None of the veshti-clad group smoked and when a sudden gust of wind drove all that hash and weed smoke toward them, you could see a lot of wrinkled noses and disgusted looks. We were all high, albeit at varying altitudes, while they were firmly on the ground. We looked at them in scorn and they looked back at us in horror. They are all CEOs and venture capitalists now. And we? Let’s talk about sumpn else, okay?

There was a brief silence while Palnyappan at the projector room changed reels and then, the much anticipated ‘srrrrr’ of the movie reel started and the massive curved white concrete screen exploded with those jumbled dots, dashes and countdown numbers which finally gave way to the NFCB certificate that jerked and sputtered while the huge banks of speakers on either side woke up with beeps, burps and brakakaks. When the MGM lion came on, he looked emaciated and his roar seemed to end in a spluttering cough. I tell you, he looked as stoned as we all were.

Now that I could see pretty clearly in the dark with light from the flashes on the screen, I sensed someone sitting right next. It was Bu Hung. I groaned inwardly but still, out of politeness, said,” Hi, Bu. Hey, I was just thinkin’. When you get married and have a son, why not name him ‘Well’? Of course he’ll have ta live up to it. I’ve heard Chinese are really little down there.” He shrieked with mirth and only stopped when someone chucked a bag full of empty peanut husks at him from behind, with a ‘Cock up, Bu’ and a ‘Boo, Bu’. Bu went on chuckling and giggling under his breath till John Wayne shot the first bad guy.

When the lights came on at intermission, Bu took out a couple of cans. He opened one and held it out to me. I was famished. Hash does that to you. I sniffed at the can. Smells quite appetizing, I thought, but with hash, everything tastes fantastic. Bu passed me a plastic spoon and soon we were both wolfing the stuff down.

It was only when I was smacking my lips and reaching into my pocket for a Charminar that my eyes fell on the label on the cans. In bold letters, was the word ‘Shé’ and just below in parentheses, ‘Stir-fried, banded Krait’ and below that, was the taste, ‘Sechwan Style’. I groaned. No, actually it was more like ‘glugrrooooshilly f–k’. It was no use. By then the snake was swimming through my elementary canal.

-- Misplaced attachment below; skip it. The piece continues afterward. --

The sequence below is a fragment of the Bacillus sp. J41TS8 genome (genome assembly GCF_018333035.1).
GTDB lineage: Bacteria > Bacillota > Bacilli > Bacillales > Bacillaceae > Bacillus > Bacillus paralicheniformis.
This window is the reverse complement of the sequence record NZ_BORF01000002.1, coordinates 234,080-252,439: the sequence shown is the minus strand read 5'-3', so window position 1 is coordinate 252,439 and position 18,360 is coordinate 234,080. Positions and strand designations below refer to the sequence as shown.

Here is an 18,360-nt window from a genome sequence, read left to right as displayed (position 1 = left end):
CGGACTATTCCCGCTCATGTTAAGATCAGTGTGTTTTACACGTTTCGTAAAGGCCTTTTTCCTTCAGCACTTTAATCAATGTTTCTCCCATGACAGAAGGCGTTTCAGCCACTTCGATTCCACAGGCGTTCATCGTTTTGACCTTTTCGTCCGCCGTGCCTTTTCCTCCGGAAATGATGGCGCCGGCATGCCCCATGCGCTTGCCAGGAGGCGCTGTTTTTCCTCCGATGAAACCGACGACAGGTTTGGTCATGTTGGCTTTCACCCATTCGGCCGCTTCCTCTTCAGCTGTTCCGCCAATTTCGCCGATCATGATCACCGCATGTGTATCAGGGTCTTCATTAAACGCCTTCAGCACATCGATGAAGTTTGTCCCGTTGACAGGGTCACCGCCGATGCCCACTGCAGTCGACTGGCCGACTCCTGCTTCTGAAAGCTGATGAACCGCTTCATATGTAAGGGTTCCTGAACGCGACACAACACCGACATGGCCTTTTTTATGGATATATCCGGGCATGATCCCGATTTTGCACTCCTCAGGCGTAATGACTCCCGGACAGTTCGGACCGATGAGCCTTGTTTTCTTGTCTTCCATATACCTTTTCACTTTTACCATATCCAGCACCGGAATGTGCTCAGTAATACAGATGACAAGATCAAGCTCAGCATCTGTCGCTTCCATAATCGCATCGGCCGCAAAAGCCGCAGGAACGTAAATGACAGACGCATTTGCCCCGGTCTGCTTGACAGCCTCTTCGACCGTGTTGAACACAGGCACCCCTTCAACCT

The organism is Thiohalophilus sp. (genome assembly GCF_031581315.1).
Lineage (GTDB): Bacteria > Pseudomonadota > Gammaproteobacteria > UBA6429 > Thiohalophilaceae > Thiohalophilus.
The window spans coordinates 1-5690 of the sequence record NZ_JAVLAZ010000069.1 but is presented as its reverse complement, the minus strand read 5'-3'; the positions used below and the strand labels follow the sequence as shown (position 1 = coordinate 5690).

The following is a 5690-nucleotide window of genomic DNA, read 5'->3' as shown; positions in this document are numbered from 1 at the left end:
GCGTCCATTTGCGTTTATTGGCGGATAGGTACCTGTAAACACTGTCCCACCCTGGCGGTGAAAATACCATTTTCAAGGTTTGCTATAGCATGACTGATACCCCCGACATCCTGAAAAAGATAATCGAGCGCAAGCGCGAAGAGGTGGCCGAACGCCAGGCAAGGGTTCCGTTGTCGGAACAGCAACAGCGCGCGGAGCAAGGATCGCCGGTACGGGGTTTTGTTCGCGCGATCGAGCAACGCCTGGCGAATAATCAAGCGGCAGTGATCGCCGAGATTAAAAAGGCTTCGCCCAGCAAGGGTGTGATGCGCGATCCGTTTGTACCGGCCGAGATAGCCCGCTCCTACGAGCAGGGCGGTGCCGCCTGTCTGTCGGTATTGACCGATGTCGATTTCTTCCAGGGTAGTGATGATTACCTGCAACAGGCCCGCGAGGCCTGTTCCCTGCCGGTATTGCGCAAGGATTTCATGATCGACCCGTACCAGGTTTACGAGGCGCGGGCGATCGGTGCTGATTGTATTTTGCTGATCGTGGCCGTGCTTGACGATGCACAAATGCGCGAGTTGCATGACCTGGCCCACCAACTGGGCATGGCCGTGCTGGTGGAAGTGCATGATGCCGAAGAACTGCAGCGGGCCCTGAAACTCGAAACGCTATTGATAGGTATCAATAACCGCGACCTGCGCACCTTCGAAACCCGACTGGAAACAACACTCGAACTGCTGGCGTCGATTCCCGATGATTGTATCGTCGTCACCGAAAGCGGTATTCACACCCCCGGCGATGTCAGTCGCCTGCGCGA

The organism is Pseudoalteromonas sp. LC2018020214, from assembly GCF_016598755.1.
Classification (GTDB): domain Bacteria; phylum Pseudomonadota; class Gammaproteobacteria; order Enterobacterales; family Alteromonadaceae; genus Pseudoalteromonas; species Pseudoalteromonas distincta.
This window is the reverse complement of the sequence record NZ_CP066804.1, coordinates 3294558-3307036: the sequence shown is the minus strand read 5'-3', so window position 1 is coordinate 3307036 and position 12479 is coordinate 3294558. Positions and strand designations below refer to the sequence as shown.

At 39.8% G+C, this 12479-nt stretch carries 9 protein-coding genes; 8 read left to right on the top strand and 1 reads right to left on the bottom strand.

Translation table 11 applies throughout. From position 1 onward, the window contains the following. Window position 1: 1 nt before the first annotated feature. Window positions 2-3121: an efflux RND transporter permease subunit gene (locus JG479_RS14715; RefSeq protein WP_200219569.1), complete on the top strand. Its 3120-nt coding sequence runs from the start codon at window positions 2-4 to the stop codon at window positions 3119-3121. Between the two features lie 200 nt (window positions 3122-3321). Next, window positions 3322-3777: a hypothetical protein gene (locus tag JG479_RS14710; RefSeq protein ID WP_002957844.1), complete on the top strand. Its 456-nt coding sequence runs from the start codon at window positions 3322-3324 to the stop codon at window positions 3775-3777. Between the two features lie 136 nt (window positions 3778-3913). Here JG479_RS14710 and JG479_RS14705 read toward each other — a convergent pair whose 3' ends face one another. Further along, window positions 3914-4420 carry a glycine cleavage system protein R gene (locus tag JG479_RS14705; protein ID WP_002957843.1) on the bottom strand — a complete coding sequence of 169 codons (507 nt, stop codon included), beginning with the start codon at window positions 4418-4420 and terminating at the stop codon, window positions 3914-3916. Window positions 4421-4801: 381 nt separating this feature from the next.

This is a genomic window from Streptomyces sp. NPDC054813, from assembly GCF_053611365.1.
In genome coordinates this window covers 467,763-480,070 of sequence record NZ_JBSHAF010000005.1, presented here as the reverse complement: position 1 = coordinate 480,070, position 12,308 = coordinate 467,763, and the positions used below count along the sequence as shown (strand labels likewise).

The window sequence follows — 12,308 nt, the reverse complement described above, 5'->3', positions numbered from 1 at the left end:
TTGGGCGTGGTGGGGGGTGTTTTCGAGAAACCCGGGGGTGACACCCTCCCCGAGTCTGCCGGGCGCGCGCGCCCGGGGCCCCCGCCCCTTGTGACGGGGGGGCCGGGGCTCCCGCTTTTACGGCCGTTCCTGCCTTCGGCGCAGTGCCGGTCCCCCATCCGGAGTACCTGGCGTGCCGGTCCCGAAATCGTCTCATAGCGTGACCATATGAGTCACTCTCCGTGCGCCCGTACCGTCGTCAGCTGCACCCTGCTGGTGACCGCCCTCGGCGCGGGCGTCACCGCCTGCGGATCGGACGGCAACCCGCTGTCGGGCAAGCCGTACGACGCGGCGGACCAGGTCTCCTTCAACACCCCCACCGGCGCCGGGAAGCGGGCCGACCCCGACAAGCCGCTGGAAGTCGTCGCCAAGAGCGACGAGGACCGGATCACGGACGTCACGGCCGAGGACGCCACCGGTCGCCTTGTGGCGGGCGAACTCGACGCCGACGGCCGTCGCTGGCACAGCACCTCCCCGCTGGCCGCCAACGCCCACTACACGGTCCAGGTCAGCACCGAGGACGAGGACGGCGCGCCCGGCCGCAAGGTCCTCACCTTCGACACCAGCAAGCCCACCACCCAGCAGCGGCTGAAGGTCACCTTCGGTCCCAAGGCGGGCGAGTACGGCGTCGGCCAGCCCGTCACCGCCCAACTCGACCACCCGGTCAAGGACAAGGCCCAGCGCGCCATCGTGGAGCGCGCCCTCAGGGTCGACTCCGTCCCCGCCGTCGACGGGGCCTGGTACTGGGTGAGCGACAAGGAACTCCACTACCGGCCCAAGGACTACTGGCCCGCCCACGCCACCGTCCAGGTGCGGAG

“Bu Hung, you f—in’ slit-eyed Chink son of a bitch, you want ta kill me?” I screamed at him and promptly got pelted with empty cigarette packs, match boxes, sandwich wrappers and one torn flip-flop, from behind us. “Shut the f–k up, Bong!” someone yelled from an upper tier. A girl giggled. Feeling like a schmuck, I sat down.

I never did follow what happened in the second half of Brannigan. I was busy imagining a serious stomach ailment that wasn’t actually happening. I was in fact, feeling quite fine, in spite of having eaten a sizable portion of one of the world’s deadliest snakes, the banded krait.

I wonder where Bu Hung is. I owe him an apology. It has been 46 years since that evening at the OAT and if there is one thing that I have learnt, it is that what might seem completely alien to me, could be perfectly normal to someone else.

And therefore, today when my eyes fell on this Huffington Post article with the pictures of pigs in the International New York Times, their faces neatly blacked out, I didn’t bat an eyelid. The article is about a growing demand for ‘organic’ (anti-biotics free) pork and the INT, which is published from the Islamic majority Malaysia, had blacked out the pigs’ faces in these two photos. Pigs are ‘haram’, as per Islam. The photos promptly created a firestorm of indignation from all over the non-Muslim world. Frankly, they looked pretty ludicrous to me too.

Image

More poor piggies with blackened faces, Malaysian style

This blackened-pig issue comes at a time when Malaysia, which is deemed to be a ‘moderately Islamic’ nation, is already in the news for all the wrong reasons. Remember the most recent controversy over the use of the word “Allah” in the Bible? Lets face it. All Islamic nations believe that God needs a helping hand and Malaysia is no different. It’s ‘religious police’ started confiscating copies of the Bible because they used the word Allah to refer to God. A court ruled, last October, that non-Muslims could not use the word Allah to refer to God. Thereafter, an appeals court said the term ‘Allah’ must be exclusive to Islam.

Most practicing Muslims will tell you that pigs are a health hazard. Their meat is fatty and causes all sorts of round worms, hook worms and tape worms inside the stomach. Some even go a bit further, to state quite confidently that pigs have a ‘bad moral character’. That pigs love to wallow in dirt and filth and love eating shit. That they are lazy and that they burp and fart all the time.

I don’t have to tell you what I think of all this. If you are a regular reader of my blog, you know by now, but I’ll give you a hint just the same. I love burping and farting. And giggling, after. But maybe giggling is passé and I’ll just say ‘oink’ the next time.